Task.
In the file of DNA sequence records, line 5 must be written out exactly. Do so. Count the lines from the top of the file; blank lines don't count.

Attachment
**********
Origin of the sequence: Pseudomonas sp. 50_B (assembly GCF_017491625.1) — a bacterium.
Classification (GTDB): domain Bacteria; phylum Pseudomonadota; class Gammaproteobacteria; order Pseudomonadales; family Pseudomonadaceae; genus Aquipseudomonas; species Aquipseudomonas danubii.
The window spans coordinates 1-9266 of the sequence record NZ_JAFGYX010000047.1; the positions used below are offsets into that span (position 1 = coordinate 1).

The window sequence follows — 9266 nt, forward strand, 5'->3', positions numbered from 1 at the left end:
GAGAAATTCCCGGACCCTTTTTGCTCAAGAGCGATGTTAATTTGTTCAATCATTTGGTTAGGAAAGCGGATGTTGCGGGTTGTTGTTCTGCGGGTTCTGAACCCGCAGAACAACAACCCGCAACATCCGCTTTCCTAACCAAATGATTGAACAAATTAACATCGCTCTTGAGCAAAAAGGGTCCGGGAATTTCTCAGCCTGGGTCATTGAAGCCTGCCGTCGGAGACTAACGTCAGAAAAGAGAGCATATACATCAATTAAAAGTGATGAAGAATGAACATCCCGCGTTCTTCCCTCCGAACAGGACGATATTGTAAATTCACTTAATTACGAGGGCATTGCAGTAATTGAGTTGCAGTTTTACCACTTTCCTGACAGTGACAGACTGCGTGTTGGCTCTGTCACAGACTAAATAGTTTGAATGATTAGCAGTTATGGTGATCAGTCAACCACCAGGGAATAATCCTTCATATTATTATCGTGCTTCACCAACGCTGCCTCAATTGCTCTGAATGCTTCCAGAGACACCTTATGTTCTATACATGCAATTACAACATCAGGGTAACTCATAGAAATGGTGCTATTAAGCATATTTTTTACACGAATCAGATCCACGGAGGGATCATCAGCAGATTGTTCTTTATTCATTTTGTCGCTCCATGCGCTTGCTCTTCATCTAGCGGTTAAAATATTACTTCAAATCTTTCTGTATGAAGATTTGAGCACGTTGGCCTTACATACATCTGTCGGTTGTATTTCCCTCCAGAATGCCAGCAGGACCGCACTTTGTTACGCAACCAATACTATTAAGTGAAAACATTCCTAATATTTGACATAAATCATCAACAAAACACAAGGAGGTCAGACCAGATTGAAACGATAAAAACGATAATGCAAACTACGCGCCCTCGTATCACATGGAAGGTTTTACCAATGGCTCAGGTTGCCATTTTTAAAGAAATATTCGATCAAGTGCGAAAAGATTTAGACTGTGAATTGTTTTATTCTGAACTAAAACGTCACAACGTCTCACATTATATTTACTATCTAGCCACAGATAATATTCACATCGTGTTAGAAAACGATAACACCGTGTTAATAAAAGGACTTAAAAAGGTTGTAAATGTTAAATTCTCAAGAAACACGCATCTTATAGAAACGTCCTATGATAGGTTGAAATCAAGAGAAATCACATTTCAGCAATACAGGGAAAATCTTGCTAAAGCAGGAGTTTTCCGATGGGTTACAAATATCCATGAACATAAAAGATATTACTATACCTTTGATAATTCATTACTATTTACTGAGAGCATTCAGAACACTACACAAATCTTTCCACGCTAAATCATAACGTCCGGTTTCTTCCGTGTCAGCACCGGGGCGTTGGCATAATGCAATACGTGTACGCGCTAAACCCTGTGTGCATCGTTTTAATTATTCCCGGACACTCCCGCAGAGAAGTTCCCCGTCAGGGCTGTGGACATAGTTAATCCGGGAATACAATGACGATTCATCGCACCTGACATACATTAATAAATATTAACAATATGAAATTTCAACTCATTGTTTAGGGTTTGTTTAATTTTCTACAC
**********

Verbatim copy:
GAGAAATTCCCGGACCCTTTTTGCTCAAGAGCGATGTTAATTTGTTCAATCATTTGGTTAGGAAAGCGGATGTTGCGGGTTGTTGTTCTGCGGGTTCTGAACCCGCAGAACAACAACCCGCAACATCCGCTTTCCTAACCAAATGATTGAACAAATTAACATCGCTCTTGAGCAAAAAGGGTCCGGGAATTTCTCAGCCTGGGTCATTGAAGCCTGCCGTCGGAGACTAACGTCAGAAAAGAGAGCATATACATCAATTAAAAGTGATGAAGAATGAACATCCCGCGTTCTTCCCTCCGAACAGGACGATATTGTAAATTCACTTAATTACGAGGGCATTGCAGTAATTGAGTTGCAGTTTTACCACTTTCCTGACAGTGACAGACTGCGTGTTGGCTCTGTCACAGACTAAATAGTTTGAATGATTAGCAGTTATGGTGATCAGTCAACCACCAGGGAATAATCCTTCATATTATTATCGTGCTTCACCAACGCTGCCTCAATTGCTCTGAATGCTTCCAGAGACACCTTATGTTCTATACATGCAATTACAACATCAGGGTAACTCATAGAAATGGTGCTATTAAGCATATTTTTTACACGAATCAGATCCACGGAGGGATCATCAGCAGATTGTTCTTTATTCATTTTGTCGCTCCATGCGCTTGCTCTTCATCTAGCGGTTAAAATATTACTTCAAATCTTTCTGTATGAAGATTTGAGCACGTTGGCCTTACATACATCTGTCGGTTGTATTTCCCTCCAGAATGCCAGCAGGACCGCACTTTGTTACGCAACCAATACTATTAAGTGAAAACATTCCTAATATTTGACATAAATCATCAACAAAACACAAGGAGGTCAGACCAGATTGAAACGATAAAAACGATAATGCAAACTACGCGCCCTCGTATCACATGGAAGGTTTTACCAATGGCTCAGGTTGCCATTTTTAAAGAAATATTCGATCAAGTGCGAAAAGATTTAGACTGTGAATTGTTTTATTCTGAACTAAAACGTCACAACGTCTCACATTATATTTACTATCTAGCCACAGATAATATTCACATCGTGTTAGAAAACGATAACACCGTGTTAATAAAAGGACTTAAAAAGGTTGTAAATGTTAAATTCTCAAGAAACACGCATCTTATAGAAACGTCCTATGATAGGTTGAAATCAAGAGAAATCACATTTCAGCAATACAGGGAAAATCTTGCTAAAGCAGGAGTTTTCCGATGGGTTACAAATATCCATGAACATAAAAGATATTACTATACCTTTGATAATTCATTACTATTTACTGAGAGCATTCAGAACACTACACAAATCTTTCCACGCTAAATCATAACGTCCGGTTTCTTCCGTGTCAGCACCGGGGCGTTGGCATAATGCAATACGTGTACGCGCTAAACCCTGTGTGCATCGTTTTAATTATTCCCGGACACTCCCGCAGAGAAGTTCCCCGTCAGGGCTGTGGACATAGTTAATCCGGGAATACAATGACGATTCATCGCACCTGACATACATTAATAAATATTAACAATATGAAATTTCAACTCATTGTTTAGGGTTTGTTTAATTTTCTACAC